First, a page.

Prep Time 10 minutes
Cook Time 25 minutes
Total Time 35 minutes
Serves 12 muffins

Ingredients

Instructions

  • Combine oats and chia in a large bowl. Add milk, maple syrup, melted coconut oil, vanilla extract, cinnamon, baking powder and salt. Mix to combine. Cover bowl and place in the fridge to soak overnight. (Or for at least 2 hours)
  • Preheat oven to 375F/190C. Add muffin cups to tray and scoop the oat mixture into cups. Top each muffin with 3-5 frozen raspberries.
  • Place muffins in the oven to bake until golden and fluffy, approx. 25 to 30 minutes. Transfer to a cooling rack. Optional to sprinkle with icing sugar.

Watch The Video

Notes

If muffin mixture looks too dry after soaking overnight in fridge, you can add 1-2 tbsp more milk in the morning. Mix to combine and then scoop mixture into muffin cups to bake. (The batter should look like an oatmeal consistency with a bit of almond milk around the edges of the bowl – see image in blog post for a visual).
Muffins will keep in fridge for up to 5 days. Store in an air-tight container. Raspberry muffins can also be frozen for up to 3 months.
Also try topping these muffins with blueberries. See full recipe here.

Approvals

Nutrition

Calories: 123kcal | Carbohydrates: 19g | Protein: 3g | Fat: 4g | Saturated Fat: 2g | Polyunsaturated Fat: 0.2g | Monounsaturated Fat: 0.4g | Sodium: 82mg | Potassium: 42mg | Fiber: 3g | Sugar: 7g
DID YOU

Tag @twospoons on Instagram
and hashtag it #twospoons

MAKE THIS?

LEAVE A COMMENT
AND RATE THIS RECIPE!

We love hearing from you! If you love this recipe, please consider giving it a star rating when you post a comment. Star ratings help people discover my recipes online. Thank you!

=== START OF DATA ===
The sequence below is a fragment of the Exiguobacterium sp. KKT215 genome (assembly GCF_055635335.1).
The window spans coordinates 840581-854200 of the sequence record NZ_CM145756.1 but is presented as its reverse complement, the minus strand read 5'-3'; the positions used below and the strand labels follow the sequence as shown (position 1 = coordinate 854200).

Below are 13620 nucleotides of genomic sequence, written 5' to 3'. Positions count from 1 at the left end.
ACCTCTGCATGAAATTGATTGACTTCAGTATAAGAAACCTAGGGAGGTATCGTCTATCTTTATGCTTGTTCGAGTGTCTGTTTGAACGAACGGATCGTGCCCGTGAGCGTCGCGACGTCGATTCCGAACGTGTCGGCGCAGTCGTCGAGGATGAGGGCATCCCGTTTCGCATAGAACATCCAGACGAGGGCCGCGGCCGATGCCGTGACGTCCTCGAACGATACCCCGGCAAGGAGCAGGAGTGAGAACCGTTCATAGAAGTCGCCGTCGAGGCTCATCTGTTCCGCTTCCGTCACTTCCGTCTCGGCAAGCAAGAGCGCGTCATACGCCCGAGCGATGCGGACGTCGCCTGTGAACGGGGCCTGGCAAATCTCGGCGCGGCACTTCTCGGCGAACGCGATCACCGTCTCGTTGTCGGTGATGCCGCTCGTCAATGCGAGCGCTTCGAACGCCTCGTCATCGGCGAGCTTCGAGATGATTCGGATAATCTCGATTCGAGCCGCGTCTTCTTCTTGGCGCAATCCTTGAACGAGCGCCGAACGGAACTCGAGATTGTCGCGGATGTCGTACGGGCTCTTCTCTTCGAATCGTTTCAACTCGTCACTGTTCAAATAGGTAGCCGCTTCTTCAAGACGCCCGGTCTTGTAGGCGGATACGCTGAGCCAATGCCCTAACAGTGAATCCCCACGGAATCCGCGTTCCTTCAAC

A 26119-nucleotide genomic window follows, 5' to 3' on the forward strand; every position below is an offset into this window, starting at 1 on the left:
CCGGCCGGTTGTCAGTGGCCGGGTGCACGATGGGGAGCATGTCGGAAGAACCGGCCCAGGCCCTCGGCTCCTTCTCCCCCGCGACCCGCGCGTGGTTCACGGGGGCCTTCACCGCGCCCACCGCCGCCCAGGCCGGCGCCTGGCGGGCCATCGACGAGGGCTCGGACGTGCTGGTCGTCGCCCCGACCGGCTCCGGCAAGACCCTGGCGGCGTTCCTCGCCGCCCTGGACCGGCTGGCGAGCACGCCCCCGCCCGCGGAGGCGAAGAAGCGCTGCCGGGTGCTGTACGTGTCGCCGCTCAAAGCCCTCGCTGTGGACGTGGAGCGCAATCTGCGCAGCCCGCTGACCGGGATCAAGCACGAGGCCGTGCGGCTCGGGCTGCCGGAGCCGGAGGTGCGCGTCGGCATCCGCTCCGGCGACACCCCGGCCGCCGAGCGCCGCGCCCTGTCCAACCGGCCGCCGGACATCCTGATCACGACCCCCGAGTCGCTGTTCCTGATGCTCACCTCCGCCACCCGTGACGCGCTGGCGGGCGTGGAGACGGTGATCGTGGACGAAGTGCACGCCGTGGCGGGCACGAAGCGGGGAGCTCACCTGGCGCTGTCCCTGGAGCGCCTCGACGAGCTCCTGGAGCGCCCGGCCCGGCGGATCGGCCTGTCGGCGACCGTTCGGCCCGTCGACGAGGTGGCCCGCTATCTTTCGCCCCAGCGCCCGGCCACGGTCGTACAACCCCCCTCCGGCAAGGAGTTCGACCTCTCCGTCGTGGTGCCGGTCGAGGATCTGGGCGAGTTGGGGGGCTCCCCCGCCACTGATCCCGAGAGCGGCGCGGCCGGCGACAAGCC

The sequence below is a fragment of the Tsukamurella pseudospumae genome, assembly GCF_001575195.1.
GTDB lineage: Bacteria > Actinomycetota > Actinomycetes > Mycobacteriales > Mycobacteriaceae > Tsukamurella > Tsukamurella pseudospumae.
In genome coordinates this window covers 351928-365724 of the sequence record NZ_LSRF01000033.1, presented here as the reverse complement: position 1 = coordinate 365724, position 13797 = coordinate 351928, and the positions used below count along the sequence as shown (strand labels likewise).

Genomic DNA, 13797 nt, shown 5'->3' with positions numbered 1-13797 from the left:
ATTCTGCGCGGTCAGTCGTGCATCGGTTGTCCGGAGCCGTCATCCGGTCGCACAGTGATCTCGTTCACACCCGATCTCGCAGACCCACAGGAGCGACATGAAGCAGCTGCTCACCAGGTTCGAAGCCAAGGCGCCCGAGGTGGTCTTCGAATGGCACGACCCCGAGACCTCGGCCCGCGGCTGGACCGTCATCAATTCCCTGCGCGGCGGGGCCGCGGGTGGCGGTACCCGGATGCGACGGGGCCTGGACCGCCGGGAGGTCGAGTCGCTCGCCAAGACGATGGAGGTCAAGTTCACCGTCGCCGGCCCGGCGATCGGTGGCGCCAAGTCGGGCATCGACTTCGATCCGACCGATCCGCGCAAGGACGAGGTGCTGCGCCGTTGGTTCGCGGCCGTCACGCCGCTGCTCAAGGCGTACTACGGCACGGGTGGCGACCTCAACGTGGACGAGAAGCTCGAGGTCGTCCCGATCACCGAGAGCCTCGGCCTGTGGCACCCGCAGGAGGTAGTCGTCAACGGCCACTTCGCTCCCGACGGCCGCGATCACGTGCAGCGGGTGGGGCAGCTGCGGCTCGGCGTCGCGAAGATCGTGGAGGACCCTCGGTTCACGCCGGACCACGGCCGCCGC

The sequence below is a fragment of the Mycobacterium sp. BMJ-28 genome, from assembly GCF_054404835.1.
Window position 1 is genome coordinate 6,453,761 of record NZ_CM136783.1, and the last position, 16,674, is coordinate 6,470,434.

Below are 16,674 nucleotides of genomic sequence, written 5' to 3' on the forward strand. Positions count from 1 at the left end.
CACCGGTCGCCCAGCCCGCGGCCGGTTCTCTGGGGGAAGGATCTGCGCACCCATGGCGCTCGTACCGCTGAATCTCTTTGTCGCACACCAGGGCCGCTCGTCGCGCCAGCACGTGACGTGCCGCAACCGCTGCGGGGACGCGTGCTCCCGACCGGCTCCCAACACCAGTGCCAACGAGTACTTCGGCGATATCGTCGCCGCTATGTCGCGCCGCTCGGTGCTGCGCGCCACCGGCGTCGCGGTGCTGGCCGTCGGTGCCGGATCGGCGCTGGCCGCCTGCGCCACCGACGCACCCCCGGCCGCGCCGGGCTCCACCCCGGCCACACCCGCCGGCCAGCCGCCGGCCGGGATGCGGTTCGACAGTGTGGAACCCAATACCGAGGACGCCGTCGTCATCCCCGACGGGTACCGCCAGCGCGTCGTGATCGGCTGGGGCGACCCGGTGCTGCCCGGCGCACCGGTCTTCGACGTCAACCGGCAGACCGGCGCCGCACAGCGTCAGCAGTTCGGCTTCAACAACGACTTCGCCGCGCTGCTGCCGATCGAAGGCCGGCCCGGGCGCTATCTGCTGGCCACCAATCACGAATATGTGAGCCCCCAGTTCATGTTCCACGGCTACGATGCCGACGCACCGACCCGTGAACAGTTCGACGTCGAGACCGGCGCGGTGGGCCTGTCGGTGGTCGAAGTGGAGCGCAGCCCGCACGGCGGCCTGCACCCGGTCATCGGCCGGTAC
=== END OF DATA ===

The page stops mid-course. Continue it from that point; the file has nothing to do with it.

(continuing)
5 from 1 vote (1 rating without comment)

Your email address will not be published. Required fields are marked *

Rate this Recipe




  1. These were so delicious! They were so crumbly that I needed a fork though. More like baked oatmeal than a muffin. Any ideas why?

    • Hi Karen, sorry to hear that the raspberry oat muffins were a little crumbly for your liking! I’ve made these dozens of times and they always hold their shape well. A couple of thoughts here: did you let the muffins cool entirely before eating? If you’re enjoying them warm they will be more crumbly like a baked oatmeal – but should firm up nicely when cooled. Second thought is, did you use enough ground chia? Or perhaps you substituted ground chia with ground flax? The ground chia is a great binder and holds everything together and I find it does this better than ground flax. Perhaps an extra tsp of cround chia might be what you need depending on how you’re measuring out your ratios. And then finally, wondering if you used old-fashioned rolled oats? Different oat types have different textures and so substituting it can change the outcome of this recipe. Feel free to check out my blog post “Types of Oats” for more details about various oat varieties and what they’re best used for. Anyways I hope all this information helps for the next time you try these muffins!